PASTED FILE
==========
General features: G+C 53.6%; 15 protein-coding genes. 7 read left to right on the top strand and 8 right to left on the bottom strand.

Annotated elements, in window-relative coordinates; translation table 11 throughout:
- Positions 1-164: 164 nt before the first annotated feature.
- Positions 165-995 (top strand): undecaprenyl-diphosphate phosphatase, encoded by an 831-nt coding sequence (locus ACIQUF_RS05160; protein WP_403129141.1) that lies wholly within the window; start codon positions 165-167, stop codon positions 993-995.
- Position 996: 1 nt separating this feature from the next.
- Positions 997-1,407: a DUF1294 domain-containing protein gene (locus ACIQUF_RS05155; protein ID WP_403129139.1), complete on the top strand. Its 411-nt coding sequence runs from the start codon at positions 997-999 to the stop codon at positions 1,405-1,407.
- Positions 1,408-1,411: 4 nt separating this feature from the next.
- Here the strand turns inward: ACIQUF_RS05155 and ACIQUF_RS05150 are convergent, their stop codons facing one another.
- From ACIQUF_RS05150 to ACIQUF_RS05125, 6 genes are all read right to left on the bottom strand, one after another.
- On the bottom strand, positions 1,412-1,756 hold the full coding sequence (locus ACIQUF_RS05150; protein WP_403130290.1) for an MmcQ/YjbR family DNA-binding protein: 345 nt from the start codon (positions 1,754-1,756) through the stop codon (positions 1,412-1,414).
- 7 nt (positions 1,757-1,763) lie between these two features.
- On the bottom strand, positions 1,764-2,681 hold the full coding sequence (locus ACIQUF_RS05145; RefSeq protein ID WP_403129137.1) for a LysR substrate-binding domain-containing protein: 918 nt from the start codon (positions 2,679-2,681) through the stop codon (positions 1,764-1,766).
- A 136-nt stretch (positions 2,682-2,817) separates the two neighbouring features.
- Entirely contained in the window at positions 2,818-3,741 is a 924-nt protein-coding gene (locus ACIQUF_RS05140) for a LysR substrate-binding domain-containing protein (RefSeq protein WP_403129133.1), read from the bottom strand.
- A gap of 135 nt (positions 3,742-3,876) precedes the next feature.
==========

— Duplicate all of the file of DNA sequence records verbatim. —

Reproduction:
General features: G+C 53.6%; 15 protein-coding genes. 7 read left to right on the top strand and 8 right to left on the bottom strand.

Annotated elements, in window-relative coordinates; translation table 11 throughout:
- Positions 1-164: 164 nt before the first annotated feature.
- Positions 165-995 (top strand): undecaprenyl-diphosphate phosphatase, encoded by an 831-nt coding sequence (locus ACIQUF_RS05160; protein WP_403129141.1) that lies wholly within the window; start codon positions 165-167, stop codon positions 993-995.
- Position 996: 1 nt separating this feature from the next.
- Positions 997-1,407: a DUF1294 domain-containing protein gene (locus ACIQUF_RS05155; protein ID WP_403129139.1), complete on the top strand. Its 411-nt coding sequence runs from the start codon at positions 997-999 to the stop codon at positions 1,405-1,407.
- Positions 1,408-1,411: 4 nt separating this feature from the next.
- Here the strand turns inward: ACIQUF_RS05155 and ACIQUF_RS05150 are convergent, their stop codons facing one another.
- From ACIQUF_RS05150 to ACIQUF_RS05125, 6 genes are all read right to left on the bottom strand, one after another.
- On the bottom strand, positions 1,412-1,756 hold the full coding sequence (locus ACIQUF_RS05150; protein WP_403130290.1) for an MmcQ/YjbR family DNA-binding protein: 345 nt from the start codon (positions 1,754-1,756) through the stop codon (positions 1,412-1,414).
- 7 nt (positions 1,757-1,763) lie between these two features.
- On the bottom strand, positions 1,764-2,681 hold the full coding sequence (locus ACIQUF_RS05145; RefSeq protein ID WP_403129137.1) for a LysR substrate-binding domain-containing protein: 918 nt from the start codon (positions 2,679-2,681) through the stop codon (positions 1,764-1,766).
- A 136-nt stretch (positions 2,682-2,817) separates the two neighbouring features.
- Entirely contained in the window at positions 2,818-3,741 is a 924-nt protein-coding gene (locus ACIQUF_RS05140) for a LysR substrate-binding domain-containing protein (RefSeq protein WP_403129133.1), read from the bottom strand.
- A gap of 135 nt (positions 3,742-3,876) precedes the next feature.